This story is a bit of “flash fiction”. In this instance, flash fiction is a story that is no more than 500 words. To read more on what flash fiction is as well as how to write it, check out these two blog posts:
Stories in Your Pocket: How to Write Flash Fiction – by David Gaffney
Flash Fiction FAQs – by William Highsmith

 

Save My Life by J.S.L. (used with permission)
        I’d popped a couple of pain pills before getting in the car, but my leg was still acting up as I sat down at the Account Manager’s desk. As an EMT, John would have chewed me out for being out of bed already.
        “I need to take my ex’s name off my account,” I said, wincing.
        “That shouldn’t be a problem, sir…”
        “Get down on the ground! Now!” a voice rang out near the front door of the bank. A gunshot followed.
        Adrenaline already starting to pump through my body, I pushed myself out of the chair and hid behind a tall file cabinet. I hoped the pills would kick in soon. My left leg was ready to buckle on me at any second. I pulled out my weapon and watched as the Manager was hustled out of his cubicle by a man in a ski mask.                                           I tried to dial 911 but my cell wouldn’t turn on and the Account Manager’s phone was visible from the lobby. Damn.
        Peering around the corner, I counted ski masks. Two behind the counter, one of them stuffing a pillow case, and two in the lobby, guns drawn. The customers were on their stomachs. There were eight.
        No. There was another over by the far wall, phone out. My heart jumped into my throat. It was John. My ex. It had hurt when he’d asked for a divorce three days ago and I wondered when that pain would ever go away. If it would ever go away. He didn’t even know I’d been injured on the job.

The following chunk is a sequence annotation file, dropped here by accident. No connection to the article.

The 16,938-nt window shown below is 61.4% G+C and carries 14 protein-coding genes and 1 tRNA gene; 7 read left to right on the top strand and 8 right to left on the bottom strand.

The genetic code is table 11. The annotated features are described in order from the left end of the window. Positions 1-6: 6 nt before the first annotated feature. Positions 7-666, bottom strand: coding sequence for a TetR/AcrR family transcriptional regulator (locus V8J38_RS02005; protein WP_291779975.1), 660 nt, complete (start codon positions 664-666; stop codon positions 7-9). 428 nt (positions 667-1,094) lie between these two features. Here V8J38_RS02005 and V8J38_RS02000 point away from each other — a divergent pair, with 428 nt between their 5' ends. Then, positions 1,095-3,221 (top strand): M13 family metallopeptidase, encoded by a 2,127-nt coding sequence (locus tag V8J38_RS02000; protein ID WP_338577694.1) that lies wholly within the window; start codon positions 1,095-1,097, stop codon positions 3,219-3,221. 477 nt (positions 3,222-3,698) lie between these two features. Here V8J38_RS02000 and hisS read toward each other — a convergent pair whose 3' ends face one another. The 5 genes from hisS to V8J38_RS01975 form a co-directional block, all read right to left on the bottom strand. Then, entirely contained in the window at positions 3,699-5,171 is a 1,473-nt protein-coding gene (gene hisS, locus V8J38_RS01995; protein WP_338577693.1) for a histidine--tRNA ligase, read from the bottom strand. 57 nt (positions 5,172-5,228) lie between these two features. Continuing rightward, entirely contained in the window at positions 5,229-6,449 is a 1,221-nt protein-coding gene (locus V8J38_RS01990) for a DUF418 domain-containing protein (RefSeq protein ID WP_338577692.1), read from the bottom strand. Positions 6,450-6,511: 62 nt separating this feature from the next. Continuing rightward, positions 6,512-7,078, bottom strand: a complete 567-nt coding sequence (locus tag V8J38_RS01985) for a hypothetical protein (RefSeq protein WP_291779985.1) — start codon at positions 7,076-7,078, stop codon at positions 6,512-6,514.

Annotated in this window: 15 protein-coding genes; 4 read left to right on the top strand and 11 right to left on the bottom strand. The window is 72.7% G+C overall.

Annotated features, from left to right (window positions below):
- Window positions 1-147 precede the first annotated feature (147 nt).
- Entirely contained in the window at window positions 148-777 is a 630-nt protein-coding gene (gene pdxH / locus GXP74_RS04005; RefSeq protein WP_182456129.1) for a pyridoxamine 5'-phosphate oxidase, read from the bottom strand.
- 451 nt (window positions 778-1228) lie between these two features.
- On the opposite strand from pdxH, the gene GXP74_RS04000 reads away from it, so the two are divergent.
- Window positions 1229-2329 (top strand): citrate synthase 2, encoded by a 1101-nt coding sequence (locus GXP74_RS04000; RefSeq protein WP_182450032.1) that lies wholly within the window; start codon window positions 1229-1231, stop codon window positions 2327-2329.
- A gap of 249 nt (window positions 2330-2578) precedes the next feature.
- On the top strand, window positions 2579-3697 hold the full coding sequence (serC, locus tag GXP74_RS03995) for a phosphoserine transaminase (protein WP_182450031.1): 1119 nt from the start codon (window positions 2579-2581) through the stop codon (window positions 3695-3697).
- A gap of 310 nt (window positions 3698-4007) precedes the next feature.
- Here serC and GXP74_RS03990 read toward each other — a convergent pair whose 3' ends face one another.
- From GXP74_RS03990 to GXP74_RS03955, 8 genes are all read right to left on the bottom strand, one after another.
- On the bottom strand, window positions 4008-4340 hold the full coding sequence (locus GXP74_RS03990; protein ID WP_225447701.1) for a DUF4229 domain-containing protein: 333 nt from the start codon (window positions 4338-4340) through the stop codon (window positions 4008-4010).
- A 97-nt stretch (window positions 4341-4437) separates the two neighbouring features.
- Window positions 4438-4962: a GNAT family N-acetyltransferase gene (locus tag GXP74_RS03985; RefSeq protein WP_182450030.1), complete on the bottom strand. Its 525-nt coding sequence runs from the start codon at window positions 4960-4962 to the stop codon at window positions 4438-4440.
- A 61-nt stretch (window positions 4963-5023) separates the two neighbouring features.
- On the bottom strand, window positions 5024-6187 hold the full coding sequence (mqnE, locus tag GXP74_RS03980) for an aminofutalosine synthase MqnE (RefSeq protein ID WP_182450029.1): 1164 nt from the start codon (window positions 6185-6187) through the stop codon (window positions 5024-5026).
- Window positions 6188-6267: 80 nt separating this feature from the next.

I didn’t have much time. I didn’t want any of the customers hurt, but I had to strike while the robbers were occupied.
        Where was the security guard? Oh. Shit. Near the door, a pool of blood formed by his stomach. A silencer must have been used. Or a knife. Something quiet.
        It was now or never. Ignoring my aching leg, I rushed to the cubicle’s doorway.
        “Police!”  
        Two men turned. Aimed. Fired. Missed. I fired back. Hit one.
        “Hurry up!” someone shouted.
        I ducked another bullet. Aimed. Hit another. My knee gave. The second two emerged from behind the counter. I stumbled. Fell. Tried to take my weight off my left knee. Kicked in the ribs, I went down, cursing.
        I saw John barreling toward the robbers. Distracting them. He struck, head low, knocking them to the ground. A knife flashed in the light. I gathered my energy and pushed off the floor. Got between the knife and John. He shoved me away. Too late. The knife sunk into my thigh.
        I screamed.                                                                                                                                                                                          Police arrived then and swarmed the building as John moved to tie a tourniquet around my thigh.
        “Come on, baby. Don’t quit on me now,” he begged.
        “I won’t… if you don’t,” I said, taking deep breaths to slow my heart.
        He paused. Looked at me. “Never again. I promise.”